This is a layered question, so let’s focus on a broad conceptual divide between two competing camps of thought: the nativists vs. the anti-nativists.
The nativists believe that language is the product of strictly biological evolution, and that human brains at birth are genetically endowed with specific abilities to learn language. The anti-nativists argue that language is the product of biological and cultural evolution, and that human brains at birth are genetically endowed with general abilities to learn language (and many other things too). Or as the developmental neuroscientist Elizabeth Bates put it: “Is language a new machine built out of new parts or a new machine built out of old parts?”
Everyone in this debate agrees that there is an uncanny fit between language and the human brain. The main disagreement is in what initially drove this relationship: Did the brain adapt to language, or did language adapt to the brain?
Proponents of nativism — like psychologist Steven Pinker — believe that human brains gradually evolved a specialized “instinct” that was specifically designed for language. It was as if language was a fully formed thing that came into contact with humans, and our ancestors’ brains gradually adapted to it. Brains that adapted best thrived and passed on their language-ready genes, and this led to more language-ready brains in the population. Over time, because language became crucial for survival, all human brains became genetically programmed for language.
In contrast, the anti-nativists believe that the brain gave rise to language. The cognitive scientist duo Morten Christiansen and Nick Chater point to the fundamental tenet of evolution that organisms need stable environments to adapt to. For example, the evolution of lungs required a steady supply of oxygen in the air once our ancient ancestors made the transition from sea to land.
If you think of language as an organism, which is how Charles Darwin viewed it, it’s interesting to ask: What changes faster, brains or languages? Clearly, languages change much faster than brains. Evidence from the emergence of new languages — in the wild (Creoles and sign languages) and in the lab (artificial language games) — reveals incredible diversity of language structures from group to group and generation to generation.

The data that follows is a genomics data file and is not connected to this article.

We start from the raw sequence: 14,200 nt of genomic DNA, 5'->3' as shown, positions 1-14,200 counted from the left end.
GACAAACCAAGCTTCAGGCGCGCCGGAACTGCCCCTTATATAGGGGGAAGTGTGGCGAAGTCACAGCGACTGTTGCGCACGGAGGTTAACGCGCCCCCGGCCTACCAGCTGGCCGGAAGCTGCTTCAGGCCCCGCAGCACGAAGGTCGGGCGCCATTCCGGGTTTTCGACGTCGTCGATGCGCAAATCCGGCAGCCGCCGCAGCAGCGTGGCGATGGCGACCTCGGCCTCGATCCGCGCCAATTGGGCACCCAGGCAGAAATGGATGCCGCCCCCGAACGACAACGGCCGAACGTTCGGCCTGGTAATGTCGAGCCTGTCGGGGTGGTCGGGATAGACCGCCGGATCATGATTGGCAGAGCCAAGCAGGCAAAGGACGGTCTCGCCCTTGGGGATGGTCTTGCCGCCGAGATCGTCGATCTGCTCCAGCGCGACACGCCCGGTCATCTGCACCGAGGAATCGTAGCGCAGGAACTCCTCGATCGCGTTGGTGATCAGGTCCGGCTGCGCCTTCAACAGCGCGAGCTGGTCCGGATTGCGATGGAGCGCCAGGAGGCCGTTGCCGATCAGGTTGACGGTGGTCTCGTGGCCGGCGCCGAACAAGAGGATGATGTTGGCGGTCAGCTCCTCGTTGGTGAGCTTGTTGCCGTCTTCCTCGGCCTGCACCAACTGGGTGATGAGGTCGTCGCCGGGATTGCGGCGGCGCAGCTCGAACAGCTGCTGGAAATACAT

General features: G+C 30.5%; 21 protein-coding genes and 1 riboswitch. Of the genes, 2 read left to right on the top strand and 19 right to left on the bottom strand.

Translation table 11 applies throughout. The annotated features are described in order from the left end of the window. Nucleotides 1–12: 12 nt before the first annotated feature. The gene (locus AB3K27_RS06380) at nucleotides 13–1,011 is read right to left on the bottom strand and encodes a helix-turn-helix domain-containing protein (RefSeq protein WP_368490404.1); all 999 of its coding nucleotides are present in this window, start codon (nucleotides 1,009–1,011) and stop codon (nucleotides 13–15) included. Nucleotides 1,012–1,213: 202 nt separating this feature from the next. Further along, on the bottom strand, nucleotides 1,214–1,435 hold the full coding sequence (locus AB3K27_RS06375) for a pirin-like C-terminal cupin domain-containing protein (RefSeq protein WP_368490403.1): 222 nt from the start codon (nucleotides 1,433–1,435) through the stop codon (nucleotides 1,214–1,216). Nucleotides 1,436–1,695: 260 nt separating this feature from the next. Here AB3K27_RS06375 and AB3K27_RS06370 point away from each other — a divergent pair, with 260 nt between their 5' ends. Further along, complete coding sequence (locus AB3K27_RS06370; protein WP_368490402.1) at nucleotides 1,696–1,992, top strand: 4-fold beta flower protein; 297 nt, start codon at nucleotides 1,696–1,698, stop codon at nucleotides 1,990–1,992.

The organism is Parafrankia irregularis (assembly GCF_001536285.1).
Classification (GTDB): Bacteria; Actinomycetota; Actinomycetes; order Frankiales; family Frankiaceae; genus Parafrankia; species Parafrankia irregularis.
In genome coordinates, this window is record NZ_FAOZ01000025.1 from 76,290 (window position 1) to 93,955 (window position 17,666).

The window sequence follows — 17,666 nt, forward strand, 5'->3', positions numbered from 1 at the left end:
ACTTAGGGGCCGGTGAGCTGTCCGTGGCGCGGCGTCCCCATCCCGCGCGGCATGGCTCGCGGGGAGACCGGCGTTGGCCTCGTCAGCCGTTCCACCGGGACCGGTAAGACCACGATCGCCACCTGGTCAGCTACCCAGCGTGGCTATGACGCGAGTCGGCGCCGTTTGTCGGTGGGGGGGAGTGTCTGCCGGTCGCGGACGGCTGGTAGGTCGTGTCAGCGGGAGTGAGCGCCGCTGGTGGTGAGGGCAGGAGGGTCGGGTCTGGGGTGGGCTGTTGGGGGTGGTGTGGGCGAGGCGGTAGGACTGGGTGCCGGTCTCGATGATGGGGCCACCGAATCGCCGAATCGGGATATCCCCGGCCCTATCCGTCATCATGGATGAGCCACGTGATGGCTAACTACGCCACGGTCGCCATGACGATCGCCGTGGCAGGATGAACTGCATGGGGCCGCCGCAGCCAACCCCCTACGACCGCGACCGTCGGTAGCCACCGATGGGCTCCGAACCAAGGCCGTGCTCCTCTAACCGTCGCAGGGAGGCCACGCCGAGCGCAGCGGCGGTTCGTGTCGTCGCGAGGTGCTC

This means that rather than our brains initially adapting to language, it was most likely the other way around: Language adapted to the brain because brains are more stable targets than languages.
This suggests that language is not specifically part of our genetic endowment at birth, but rather a cultural invention of our unique brains. To illustrate this point, consider an analogy that linguist Daniel Everett uses in his book Language: The Cultural Tool. Everett compares language to arrows; I’ll paraphrase: If you learned that all hunter-gatherer societies use arrows in hunting, would you conclude that the brains of those hunter-gatherers must be genetically endowed with specific abilities to make arrows? Of course not. Instead, it’s much more parsimonious to conclude that they are born with general problem-solving skills that they then apply to learn how to make arrows. It’s the same story with language.
Summing up, the nativists believe that human brains are built specifically for language, and the anti-nativists contend that human brains are built for general things, like problem solving, and this allows us to learn language as a part of cultural immersion.
In the end, both views might be right, just on different timescales. Perhaps language was initially created by our brains in our evolutionary past, but once it arrived on the scene, our brains came to rely on it, much like the symbiotic relationship between host and parasite. Nowadays, language needs us as much as we need it.
Spencer Kelly is a professor of psychological science, linguistics, and neuroscience. He is teaching a Great Course on this topic that will be available through the Teaching Company on March 27.
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